Recently I've upgraded a personal project to Unreal 4.23 and found that we had a crash in Shipping-only! So I needed to figure out how to debug this.

The error I was getting was:
"Fatal Error Material not found" Line 2046

I tried to reproduce this issue in a Development build, but everything was fine. Looking through the logs sadly didn't reveal anything unusual, where I was wishing to see something warning in Development that may crash Shipping.

So step 1 was to find this error message in the code to try and understand it more, so I grep'ed the engine source:

$ grep -riI "Fatal Error Material Not Found" Engine/Source/Runtime/*
/g/Unreal/UE4.23/Engine/Source/Runtime/Engine/Private/Materials/MaterialShared.cpp:             UE_LOG(LogMaterial, Fatal, TEXT("Fatal Error Material not found"));

Aha! Found the error in MaterialShared.cpp.

Because we're in a Shipping build, attaching and trying to breakpoint at this location does diddly squat. However, looking through the previous lines, I can see Unreal is writing a bunch of potentially useful information to the log. Thing is, Shipping builds don't have logs (by default).

To enable logs in Shipping builds, you need to add some extra settings to your game module's Target.cs file.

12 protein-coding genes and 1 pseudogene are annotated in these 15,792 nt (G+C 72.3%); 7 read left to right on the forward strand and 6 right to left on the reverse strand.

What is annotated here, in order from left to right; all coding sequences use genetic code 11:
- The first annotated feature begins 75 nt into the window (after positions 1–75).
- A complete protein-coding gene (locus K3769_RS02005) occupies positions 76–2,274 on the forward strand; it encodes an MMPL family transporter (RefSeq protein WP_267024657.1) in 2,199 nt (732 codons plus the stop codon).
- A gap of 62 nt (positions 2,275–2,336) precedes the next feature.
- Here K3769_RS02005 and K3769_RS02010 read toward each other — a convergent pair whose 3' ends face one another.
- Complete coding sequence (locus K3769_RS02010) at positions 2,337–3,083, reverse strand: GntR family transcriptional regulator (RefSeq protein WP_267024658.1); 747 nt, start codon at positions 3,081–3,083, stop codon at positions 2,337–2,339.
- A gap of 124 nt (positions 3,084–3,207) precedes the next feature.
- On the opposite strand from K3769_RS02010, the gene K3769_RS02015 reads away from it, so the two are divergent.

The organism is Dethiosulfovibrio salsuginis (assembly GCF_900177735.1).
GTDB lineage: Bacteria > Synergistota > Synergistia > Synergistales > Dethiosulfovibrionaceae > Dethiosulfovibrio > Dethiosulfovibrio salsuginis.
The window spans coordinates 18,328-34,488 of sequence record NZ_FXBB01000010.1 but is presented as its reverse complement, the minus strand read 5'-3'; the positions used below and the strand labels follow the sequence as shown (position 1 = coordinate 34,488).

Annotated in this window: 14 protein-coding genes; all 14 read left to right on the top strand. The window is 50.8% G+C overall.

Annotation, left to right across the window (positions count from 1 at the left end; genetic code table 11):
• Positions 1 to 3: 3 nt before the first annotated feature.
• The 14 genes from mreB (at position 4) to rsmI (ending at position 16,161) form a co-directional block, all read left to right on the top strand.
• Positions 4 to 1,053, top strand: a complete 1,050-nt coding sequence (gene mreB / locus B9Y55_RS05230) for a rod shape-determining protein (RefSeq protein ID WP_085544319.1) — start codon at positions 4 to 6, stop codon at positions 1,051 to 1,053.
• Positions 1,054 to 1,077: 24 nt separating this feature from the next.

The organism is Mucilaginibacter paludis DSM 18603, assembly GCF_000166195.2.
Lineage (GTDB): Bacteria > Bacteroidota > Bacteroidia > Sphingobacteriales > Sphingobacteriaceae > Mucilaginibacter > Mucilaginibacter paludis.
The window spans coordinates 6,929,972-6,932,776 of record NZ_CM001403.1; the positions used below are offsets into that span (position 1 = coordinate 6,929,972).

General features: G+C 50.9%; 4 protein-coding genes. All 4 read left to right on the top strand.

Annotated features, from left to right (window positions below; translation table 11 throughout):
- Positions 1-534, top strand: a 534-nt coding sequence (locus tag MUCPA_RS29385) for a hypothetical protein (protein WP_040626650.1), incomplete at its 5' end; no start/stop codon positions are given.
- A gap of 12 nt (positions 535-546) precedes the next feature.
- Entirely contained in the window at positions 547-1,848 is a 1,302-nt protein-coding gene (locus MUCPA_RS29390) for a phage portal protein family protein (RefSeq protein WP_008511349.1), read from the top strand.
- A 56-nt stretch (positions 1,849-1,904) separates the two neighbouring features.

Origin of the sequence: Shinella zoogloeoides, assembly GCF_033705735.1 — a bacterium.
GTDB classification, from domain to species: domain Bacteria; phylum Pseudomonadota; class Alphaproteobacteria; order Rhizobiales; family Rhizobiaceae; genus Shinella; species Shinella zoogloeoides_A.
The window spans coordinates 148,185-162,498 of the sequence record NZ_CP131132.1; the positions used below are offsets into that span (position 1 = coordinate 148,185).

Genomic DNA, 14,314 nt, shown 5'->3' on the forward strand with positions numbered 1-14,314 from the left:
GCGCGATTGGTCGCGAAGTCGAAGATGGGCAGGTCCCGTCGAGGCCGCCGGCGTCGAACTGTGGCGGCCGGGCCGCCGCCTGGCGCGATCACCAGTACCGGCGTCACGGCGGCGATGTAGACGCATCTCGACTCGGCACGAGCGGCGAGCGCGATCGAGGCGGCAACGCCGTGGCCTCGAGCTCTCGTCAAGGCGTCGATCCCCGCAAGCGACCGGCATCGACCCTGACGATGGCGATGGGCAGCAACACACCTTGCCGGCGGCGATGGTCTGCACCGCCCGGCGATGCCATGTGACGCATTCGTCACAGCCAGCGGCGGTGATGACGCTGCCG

public class GameTarget : TargetRules
{
	public GameTarget(TargetInfo Target) : base(Target)
	{
		Type = TargetType.Game;

		// enable logs and debugging for Shipping builds
		if (Configuration == UnrealTargetConfiguration.Shipping)
		{
			BuildEnvironment = TargetBuildEnvironment.Unique;
			bUseChecksInShipping = true;
			bUseLoggingInShipping = true;
		}

		ExtraModuleNames.AddRange( new string[] { "Game" } );
	}
}

This snippet courtesy of Gossy on the Unreal forums: https://forums.unrealengine.com/development-discussion/c-gameplay-programming/1614392-how-to-add-buselogginginshipping-to-my-project?p=1614965#post1614965

Because these settings are changing how the game and engine binaries are being built, this requires us to build our project using the full Unreal Engine source. So download the Unreal Engine source and get that setup (see Epic Game's GitHub for the full instructions on how to do this).

Make a few cups of coffee and probably a good meal for yourself as you fetch the engine, run the setup.bat, rebuild your project for the full engine source, then build your shipping build from the engine source...

Once you have your new build, run the exe with the "-log" flag set and you will get a second window appearing with your log!

Here I now can see the failing material that is causing my Shipping crash. I can return back to the published Engine from the Epic Games Launcher and try to fix it.